Grade: D

 

Cam Ward, Chicago Blackhawks

Steve Nash (Eyecandyair)

Blackhawks newcomer Cam Ward has a non-Hurricanes mask for the first time in his career. Painted by Ward’s long time artist Steve Nash, Wardo has abandoned the pirate theme of his past to make a fresh start in Chicago. “We were very excited to hear that Cam would be playing in Chicago,” the artist recently told InGoal Magazine, “but it also meant we would have to redesign his identifiable Blackbeard pirate skull mask as that had historical significance to Carolina.”

With a desaturated color palette, Nash created a collage-like composition by repeating the Blackhawks’ logo on each side and incorporating design elements from the team’s brand and history. The negative space in the center is filled with a scaled back rendering of the Hawks’ secondary “C” logo to give the design some depth, and the nod to Murray Bannerman on the chin is a particularly nice touch (in case you didn’t know how much I like Bannerman’s mask, there’s a poster of it).

The traditional airbrush style isn’t something we see much of in today’s NHL but that Nash does exceptionally well. The end product here is clean and well-balanced – far more appealing than some of Ward’s more cluttered designs – so a solid start to his career in Chicago.

Grade: B+

 

 

Anton Forsberg, Chicago Blackhawks

Dave Gunnarsson (Daveart)

Another Blackhawk changing things up with a new bucket design is Anton Forsberg. Forsberg and artist Dave Gunnarsson worked together to create a tribute to late EDM artist, Avicii, of who both the goaltender and artist were fans.

“Anton knew what he wanted on his new mask, he wanted to pay tribute to the Swedish DJ legend Tim Bergling, a.k.a Avicii, who recently passed away,” Gunnarsson shared of the concept. “Just as Anton, I am also a big admirer of his music and person and family.” Gunnarsson even went as far as to share the design with Avicii’s family before revealing it to the public as a gesture of respect.

With the exception of the portrait of Bergling on the left side, the rest of the mask is super brand-centric, using a large Blackhawks logo on the top and the team’s iconic striping on the sides. The composition is pretty traditional by Daveart standards, but certainly more appropriate for a tribute mask.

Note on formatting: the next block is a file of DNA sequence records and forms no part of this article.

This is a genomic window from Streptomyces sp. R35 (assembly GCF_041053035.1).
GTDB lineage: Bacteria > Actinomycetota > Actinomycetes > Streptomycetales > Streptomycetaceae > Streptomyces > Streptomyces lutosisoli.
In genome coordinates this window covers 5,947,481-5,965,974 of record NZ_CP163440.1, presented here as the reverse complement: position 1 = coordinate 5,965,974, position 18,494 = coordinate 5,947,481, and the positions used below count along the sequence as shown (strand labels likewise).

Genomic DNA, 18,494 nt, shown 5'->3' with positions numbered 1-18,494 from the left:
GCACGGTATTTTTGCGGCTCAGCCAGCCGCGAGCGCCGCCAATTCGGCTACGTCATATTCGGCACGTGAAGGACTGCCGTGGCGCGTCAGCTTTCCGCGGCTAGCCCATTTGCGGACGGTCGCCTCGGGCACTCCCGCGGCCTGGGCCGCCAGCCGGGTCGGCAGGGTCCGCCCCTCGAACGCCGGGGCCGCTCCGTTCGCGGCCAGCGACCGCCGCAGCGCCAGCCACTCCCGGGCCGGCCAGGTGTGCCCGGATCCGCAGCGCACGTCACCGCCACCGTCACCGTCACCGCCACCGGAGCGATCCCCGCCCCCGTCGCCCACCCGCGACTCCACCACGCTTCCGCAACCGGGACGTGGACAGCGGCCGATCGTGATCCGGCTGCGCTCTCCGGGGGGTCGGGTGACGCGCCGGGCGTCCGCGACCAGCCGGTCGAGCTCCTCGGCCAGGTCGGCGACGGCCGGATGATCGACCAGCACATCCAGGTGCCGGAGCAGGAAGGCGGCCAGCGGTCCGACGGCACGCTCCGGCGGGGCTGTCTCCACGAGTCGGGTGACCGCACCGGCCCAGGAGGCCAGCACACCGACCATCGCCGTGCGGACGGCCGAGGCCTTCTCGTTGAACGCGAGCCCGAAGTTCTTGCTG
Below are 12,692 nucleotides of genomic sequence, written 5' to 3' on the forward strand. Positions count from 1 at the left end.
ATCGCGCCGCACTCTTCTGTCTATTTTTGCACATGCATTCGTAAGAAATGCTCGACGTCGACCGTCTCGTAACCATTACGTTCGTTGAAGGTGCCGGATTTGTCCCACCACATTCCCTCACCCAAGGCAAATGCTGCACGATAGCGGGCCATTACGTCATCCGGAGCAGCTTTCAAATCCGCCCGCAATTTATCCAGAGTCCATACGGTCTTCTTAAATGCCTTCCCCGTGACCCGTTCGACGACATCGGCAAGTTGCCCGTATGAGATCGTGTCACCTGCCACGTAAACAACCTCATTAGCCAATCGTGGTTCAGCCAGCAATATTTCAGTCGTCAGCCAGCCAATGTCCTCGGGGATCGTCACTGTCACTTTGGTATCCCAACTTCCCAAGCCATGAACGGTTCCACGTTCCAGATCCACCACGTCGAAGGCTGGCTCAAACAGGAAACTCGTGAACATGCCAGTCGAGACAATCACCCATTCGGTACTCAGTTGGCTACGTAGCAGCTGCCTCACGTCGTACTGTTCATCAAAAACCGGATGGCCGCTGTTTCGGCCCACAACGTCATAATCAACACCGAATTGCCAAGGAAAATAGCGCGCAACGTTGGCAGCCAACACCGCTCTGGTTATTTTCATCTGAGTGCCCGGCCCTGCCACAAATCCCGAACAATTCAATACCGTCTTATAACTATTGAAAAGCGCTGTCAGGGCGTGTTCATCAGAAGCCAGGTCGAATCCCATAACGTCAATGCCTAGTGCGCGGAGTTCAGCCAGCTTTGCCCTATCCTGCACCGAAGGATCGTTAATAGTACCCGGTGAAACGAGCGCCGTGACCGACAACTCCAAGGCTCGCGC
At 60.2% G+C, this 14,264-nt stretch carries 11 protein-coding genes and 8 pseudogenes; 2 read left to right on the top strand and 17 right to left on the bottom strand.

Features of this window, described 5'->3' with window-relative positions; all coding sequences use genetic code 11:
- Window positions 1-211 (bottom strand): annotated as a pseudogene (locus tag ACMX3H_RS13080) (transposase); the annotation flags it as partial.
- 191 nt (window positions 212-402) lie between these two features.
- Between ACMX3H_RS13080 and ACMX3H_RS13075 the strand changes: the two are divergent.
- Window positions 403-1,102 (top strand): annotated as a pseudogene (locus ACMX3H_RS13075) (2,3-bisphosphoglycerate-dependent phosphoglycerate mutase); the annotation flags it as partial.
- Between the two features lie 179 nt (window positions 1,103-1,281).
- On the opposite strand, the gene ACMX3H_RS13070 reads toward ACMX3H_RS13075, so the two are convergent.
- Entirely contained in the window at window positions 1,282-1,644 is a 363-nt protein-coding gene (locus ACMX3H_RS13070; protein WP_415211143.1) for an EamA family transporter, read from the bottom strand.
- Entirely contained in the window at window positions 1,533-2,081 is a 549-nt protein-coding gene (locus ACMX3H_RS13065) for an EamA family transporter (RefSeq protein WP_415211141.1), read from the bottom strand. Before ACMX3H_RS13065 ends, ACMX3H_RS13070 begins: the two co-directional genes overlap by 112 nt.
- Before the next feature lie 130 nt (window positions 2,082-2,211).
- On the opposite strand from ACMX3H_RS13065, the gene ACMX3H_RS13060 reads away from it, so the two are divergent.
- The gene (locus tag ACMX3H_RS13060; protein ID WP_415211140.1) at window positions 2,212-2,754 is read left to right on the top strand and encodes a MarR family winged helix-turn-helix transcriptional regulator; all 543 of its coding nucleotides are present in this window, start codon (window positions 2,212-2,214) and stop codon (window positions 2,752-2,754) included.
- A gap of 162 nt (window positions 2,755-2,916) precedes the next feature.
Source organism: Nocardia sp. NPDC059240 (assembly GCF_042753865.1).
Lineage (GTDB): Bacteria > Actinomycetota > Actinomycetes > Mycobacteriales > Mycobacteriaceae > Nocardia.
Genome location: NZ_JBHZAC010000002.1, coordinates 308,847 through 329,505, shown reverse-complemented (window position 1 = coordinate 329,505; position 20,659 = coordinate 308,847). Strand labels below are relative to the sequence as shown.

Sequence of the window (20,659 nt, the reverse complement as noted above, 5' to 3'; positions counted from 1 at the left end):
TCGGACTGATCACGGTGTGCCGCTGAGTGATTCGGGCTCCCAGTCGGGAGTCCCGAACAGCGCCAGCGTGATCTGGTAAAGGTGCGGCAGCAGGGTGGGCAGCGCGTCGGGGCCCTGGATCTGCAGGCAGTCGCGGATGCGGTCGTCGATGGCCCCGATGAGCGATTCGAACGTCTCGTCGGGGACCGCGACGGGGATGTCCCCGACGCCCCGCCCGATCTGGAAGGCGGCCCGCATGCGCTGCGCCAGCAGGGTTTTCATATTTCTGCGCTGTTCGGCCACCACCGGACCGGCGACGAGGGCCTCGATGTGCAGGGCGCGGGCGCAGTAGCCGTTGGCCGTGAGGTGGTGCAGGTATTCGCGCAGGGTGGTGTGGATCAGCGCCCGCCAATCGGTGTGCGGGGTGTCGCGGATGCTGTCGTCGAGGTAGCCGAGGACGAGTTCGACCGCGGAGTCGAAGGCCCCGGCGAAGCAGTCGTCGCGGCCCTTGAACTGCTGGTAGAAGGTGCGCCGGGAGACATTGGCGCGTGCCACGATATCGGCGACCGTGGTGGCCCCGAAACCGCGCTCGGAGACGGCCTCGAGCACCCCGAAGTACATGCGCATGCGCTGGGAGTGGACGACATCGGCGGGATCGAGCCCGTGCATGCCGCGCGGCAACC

Grade: B

 

Philipp Grubauer, Colorado Avalanche

Dave Gunnarsson (Daveart)

Yet another Daveart mask unveiled for the new season is the next iteration of Philipp Grubauer’s “Desolation of Grubi” series. “Grubi and I have been working together for many years, and this is his eleventh chapter in his latest Grubi series of masks,” Gunnarsson explained, “his first Avs mask.” For the goaltender’s first season in Colorado, the artist created a brand-centric design incorporating an illustrative depiction of the Rocky Mountains.

 

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Mixing effects like holograms, sketch pen, traditional airbrushing and Gunnarsson’s new “4D experience” textured drawings, this mask has a lot of dimension and visual interest. Even though there’s a lot going on, the decision to keep the color palette minimal and blocked into large maroon and blue areas helps give the design definition and clarity, even from afar.

Gunnarsson blends the different styles together quite well in this design, creating a successful and aesthetically pleasing piece even with this level of detail.

Grade: B

 

Andrew Hammond, Minnesota Wild

Jason Bartziokas

After spending the majority of his career in Ottawa followed by a brief stint in Colorado, Andrew Hammond and artist Jason Bartziokas bring us the goaltenders first mask a member of the Minnesota Wild. Now I’ve said this before, but artists are faced with added challenges when designing for Wild goaltenders given the team’s difficult logo and somewhat abstract brand imagery.

During his time in Ottawa, Hammond became known as the Hamburglar and thus began sporting masks to match. I’m glad to see that Bartziokas has continued this playful theme, and even evolved it to suit the goaltender’s new city, depicting the Hamburglar as a lumberjack on the left side. What’s unfortunate however is that the color palette and lack of balance of this mask make it hard to understand what’s going on. The two characters stand out with the glow effect around them, but the rest of the detail gets lost in the shuffle. Had the lumber-burglar taken more of a front seat in the composition with fewer the white areas, the design would’ve been more legible and ultimately successful.

Grade: B-

 

Martin Jones, San Jose Sharks

Steve Nash (Eyecandyair)

Another new mask from Eyecandyair is Martin Jones’ new Sharks bucket, and damn is this thing sharp. Nash has a knack for creating logo-centric designs with super dynamic compositions, and this one is no different.

 

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Not straying far from Jones’ past Sharks buckets, the biggest difference in this year’s design is the lack of lacing on the chin. While I’ve always been a fan of that element and was bummed to see it go, the V shape created by the two shark heads is super dynamic and smartly thought out by Nash. The way in which the symmetrical sharks create a perfect V in the center and then flow up the sides of the mask is really great, as is the layering and hierarchy between the SJ logos and the shark forms.